Oilers’ forward Evander Kane visits Kehewin and Frog Lake First Nations

Students in Frog Lake and Kehewin got a unique opportunity on Tuesday to meet one of the Edmonton Oilers best players. 

Forward Evander Kane visited Kehewin Community Education Centre Kinokamāsihk Kiskinohamātokamik in the morning and the Frog Lake Fieldhouse in the afternoon to allow students to get a picture and an autograph. 

Tribal Chiefs Children & Family Services – East coordinated to set up the visit. 

Frog Lake chief Greg Desjarlais said an event like this not only is fun, but gives hope to kids to follow their dreams. 

“I think it’s important that we help our children, lift our children, and bring somebody to this magnitude for the reserve. A professional athlete, we’re bringing them here, and having the kids meet him, having to get an autograph or picture. You know, it’s just a good feeling for everybody,” he told Lakeland Connect.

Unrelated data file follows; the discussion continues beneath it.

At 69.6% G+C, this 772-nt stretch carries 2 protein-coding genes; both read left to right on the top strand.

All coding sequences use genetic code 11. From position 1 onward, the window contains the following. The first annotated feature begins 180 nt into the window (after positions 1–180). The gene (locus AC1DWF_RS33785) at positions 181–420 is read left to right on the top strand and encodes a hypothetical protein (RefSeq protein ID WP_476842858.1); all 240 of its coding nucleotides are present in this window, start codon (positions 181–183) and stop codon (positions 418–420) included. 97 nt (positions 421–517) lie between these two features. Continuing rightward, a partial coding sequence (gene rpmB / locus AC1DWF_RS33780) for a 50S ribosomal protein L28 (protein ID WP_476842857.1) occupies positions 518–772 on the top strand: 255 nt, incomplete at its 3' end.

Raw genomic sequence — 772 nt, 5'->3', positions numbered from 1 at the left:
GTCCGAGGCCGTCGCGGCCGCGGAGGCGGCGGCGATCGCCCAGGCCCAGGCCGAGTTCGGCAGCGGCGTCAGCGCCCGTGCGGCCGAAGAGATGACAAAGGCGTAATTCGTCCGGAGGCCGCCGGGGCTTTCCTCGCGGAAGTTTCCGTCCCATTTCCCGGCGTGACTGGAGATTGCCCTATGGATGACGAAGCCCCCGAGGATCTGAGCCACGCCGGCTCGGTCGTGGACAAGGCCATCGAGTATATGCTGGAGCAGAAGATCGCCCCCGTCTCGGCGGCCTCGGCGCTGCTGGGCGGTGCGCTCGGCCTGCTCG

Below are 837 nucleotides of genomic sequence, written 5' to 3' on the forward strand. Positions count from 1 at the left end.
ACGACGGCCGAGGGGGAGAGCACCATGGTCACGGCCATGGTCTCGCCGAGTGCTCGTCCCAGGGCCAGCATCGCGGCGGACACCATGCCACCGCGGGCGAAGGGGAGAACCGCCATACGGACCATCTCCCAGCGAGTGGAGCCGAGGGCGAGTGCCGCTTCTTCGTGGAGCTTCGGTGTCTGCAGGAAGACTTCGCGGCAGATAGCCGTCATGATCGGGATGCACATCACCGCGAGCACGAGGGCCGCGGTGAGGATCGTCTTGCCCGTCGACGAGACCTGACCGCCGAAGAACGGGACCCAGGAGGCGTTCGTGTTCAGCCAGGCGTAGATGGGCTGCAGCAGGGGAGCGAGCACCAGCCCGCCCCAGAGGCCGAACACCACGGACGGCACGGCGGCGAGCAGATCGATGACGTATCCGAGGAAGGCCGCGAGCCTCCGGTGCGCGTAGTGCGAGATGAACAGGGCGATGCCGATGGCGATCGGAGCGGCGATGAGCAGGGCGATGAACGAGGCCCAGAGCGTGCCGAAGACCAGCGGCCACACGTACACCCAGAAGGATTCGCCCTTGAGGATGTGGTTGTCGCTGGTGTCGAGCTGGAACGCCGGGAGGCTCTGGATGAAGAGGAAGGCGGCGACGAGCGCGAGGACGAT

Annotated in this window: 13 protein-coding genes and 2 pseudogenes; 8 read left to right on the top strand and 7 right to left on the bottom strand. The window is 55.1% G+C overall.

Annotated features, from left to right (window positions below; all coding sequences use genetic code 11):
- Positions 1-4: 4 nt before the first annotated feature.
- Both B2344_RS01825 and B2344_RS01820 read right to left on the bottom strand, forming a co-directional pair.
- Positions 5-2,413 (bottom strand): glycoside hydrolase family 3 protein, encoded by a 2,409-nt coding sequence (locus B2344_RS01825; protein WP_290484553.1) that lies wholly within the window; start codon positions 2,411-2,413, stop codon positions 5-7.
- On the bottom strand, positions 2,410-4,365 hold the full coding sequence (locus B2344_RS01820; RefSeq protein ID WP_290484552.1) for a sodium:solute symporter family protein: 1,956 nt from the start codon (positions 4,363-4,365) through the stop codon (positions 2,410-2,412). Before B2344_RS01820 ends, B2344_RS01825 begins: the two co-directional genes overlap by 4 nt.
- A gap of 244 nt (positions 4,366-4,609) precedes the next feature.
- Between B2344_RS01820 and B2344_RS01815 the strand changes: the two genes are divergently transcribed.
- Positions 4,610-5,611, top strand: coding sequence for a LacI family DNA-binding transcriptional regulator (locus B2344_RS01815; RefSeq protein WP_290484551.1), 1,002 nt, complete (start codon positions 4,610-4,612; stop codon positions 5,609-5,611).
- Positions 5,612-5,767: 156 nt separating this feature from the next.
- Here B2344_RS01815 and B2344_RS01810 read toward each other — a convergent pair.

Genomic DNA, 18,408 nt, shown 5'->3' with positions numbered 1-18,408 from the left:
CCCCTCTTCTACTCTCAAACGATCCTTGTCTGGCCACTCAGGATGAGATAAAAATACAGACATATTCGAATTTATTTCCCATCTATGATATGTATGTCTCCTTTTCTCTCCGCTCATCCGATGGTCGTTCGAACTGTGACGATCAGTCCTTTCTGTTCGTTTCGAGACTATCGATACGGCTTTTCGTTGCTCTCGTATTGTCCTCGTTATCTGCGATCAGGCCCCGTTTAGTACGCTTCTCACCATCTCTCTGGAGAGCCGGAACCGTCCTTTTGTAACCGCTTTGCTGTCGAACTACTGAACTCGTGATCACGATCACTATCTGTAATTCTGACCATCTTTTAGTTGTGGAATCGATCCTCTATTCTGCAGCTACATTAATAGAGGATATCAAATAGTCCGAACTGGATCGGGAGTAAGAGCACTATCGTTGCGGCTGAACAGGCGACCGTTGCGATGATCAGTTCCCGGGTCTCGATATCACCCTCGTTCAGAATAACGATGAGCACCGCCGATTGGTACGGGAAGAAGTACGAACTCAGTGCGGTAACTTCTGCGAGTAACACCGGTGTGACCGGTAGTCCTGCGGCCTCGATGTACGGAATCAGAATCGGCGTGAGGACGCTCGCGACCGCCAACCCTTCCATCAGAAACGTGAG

For the Frog Lake visit, Kane was greeted by chants of “Let’s go Oilers.” He was gifted a freehand, hand painting from artist Albert Smith, a beaded lanyard of the turtle, which is the new Oilers indigenous logo, and a blanket that he was wrapped in. 

“In our culture, the blanket is when he goes through tough times. He can wrap himself with that blanket. And hopefully he gets through these tough times.” 

Evander Kane gifted a blanket.

Children and some adults too afterward, brought their Oilers jerseys, hats, and even obscure items from crocs, their own baseball card, or a simple piece of paper, to get autographed. 

The 31-year-old has made a point of First Nations communities since being acquired by the Edmonton Oilers. 

Earlier this year, he was adopted by Alexander First Nation and given the name Hits Like a Buffalo.